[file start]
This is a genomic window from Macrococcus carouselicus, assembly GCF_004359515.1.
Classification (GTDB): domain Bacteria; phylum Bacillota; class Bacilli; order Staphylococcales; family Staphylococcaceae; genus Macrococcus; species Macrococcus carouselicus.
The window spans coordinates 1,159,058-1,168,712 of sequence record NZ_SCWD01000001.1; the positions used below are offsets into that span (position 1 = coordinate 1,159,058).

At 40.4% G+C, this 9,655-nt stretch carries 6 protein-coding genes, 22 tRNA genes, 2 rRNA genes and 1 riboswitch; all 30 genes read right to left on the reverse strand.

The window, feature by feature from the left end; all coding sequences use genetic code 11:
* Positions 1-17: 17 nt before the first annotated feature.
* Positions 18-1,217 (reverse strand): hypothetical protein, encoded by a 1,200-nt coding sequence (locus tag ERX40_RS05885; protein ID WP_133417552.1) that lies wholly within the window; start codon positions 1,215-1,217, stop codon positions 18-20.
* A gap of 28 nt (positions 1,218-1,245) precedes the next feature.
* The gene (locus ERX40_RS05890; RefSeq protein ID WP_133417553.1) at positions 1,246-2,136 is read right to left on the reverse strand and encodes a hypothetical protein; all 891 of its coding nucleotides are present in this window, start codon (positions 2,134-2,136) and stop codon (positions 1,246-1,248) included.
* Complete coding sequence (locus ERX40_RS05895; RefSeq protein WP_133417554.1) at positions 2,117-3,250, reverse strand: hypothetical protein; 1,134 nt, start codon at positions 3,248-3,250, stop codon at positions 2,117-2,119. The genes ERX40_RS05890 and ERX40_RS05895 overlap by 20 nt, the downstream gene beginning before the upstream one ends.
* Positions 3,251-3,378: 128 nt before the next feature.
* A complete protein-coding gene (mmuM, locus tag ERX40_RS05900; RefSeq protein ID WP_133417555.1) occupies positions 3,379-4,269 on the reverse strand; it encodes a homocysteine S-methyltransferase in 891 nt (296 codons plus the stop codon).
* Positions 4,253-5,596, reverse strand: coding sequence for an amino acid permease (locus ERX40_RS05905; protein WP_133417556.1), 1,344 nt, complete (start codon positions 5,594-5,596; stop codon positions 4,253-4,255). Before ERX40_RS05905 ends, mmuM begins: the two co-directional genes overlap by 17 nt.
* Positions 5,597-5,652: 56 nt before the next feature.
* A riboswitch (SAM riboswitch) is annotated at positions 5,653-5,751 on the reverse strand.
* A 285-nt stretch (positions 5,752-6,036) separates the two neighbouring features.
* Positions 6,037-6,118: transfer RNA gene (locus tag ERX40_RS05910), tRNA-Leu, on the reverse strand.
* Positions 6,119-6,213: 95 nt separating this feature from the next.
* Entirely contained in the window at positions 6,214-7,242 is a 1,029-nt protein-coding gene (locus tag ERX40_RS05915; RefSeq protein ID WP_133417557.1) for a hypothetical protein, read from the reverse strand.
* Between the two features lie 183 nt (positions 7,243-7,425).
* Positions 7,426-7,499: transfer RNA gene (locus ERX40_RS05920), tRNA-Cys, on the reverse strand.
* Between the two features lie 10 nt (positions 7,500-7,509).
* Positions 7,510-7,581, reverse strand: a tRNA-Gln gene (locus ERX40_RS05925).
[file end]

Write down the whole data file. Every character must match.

This is a genomic window from Macrococcus carouselicus, assembly GCF_004359515.1.
Classification (GTDB): domain Bacteria; phylum Bacillota; class Bacilli; order Staphylococcales; family Staphylococcaceae; genus Macrococcus; species Macrococcus carouselicus.
The window spans coordinates 1,159,058-1,168,712 of sequence record NZ_SCWD01000001.1; the positions used below are offsets into that span (position 1 = coordinate 1,159,058).

At 40.4% G+C, this 9,655-nt stretch carries 6 protein-coding genes, 22 tRNA genes, 2 rRNA genes and 1 riboswitch; all 30 genes read right to left on the reverse strand.

The window, feature by feature from the left end; all coding sequences use genetic code 11:
* Positions 1-17: 17 nt before the first annotated feature.
* Positions 18-1,217 (reverse strand): hypothetical protein, encoded by a 1,200-nt coding sequence (locus tag ERX40_RS05885; protein ID WP_133417552.1) that lies wholly within the window; start codon positions 1,215-1,217, stop codon positions 18-20.
* A gap of 28 nt (positions 1,218-1,245) precedes the next feature.
* The gene (locus ERX40_RS05890; RefSeq protein ID WP_133417553.1) at positions 1,246-2,136 is read right to left on the reverse strand and encodes a hypothetical protein; all 891 of its coding nucleotides are present in this window, start codon (positions 2,134-2,136) and stop codon (positions 1,246-1,248) included.
* Complete coding sequence (locus ERX40_RS05895; RefSeq protein WP_133417554.1) at positions 2,117-3,250, reverse strand: hypothetical protein; 1,134 nt, start codon at positions 3,248-3,250, stop codon at positions 2,117-2,119. The genes ERX40_RS05890 and ERX40_RS05895 overlap by 20 nt, the downstream gene beginning before the upstream one ends.
* Positions 3,251-3,378: 128 nt before the next feature.
* A complete protein-coding gene (mmuM, locus tag ERX40_RS05900; RefSeq protein ID WP_133417555.1) occupies positions 3,379-4,269 on the reverse strand; it encodes a homocysteine S-methyltransferase in 891 nt (296 codons plus the stop codon).
* Positions 4,253-5,596, reverse strand: coding sequence for an amino acid permease (locus ERX40_RS05905; protein WP_133417556.1), 1,344 nt, complete (start codon positions 5,594-5,596; stop codon positions 4,253-4,255). Before ERX40_RS05905 ends, mmuM begins: the two co-directional genes overlap by 17 nt.
* Positions 5,597-5,652: 56 nt before the next feature.
* A riboswitch (SAM riboswitch) is annotated at positions 5,653-5,751 on the reverse strand.
* A 285-nt stretch (positions 5,752-6,036) separates the two neighbouring features.
* Positions 6,037-6,118: transfer RNA gene (locus tag ERX40_RS05910), tRNA-Leu, on the reverse strand.
* Positions 6,119-6,213: 95 nt separating this feature from the next.
* Entirely contained in the window at positions 6,214-7,242 is a 1,029-nt protein-coding gene (locus tag ERX40_RS05915; RefSeq protein ID WP_133417557.1) for a hypothetical protein, read from the reverse strand.
* Between the two features lie 183 nt (positions 7,243-7,425).
* Positions 7,426-7,499: transfer RNA gene (locus ERX40_RS05920), tRNA-Cys, on the reverse strand.
* Between the two features lie 10 nt (positions 7,500-7,509).
* Positions 7,510-7,581, reverse strand: a tRNA-Gln gene (locus ERX40_RS05925).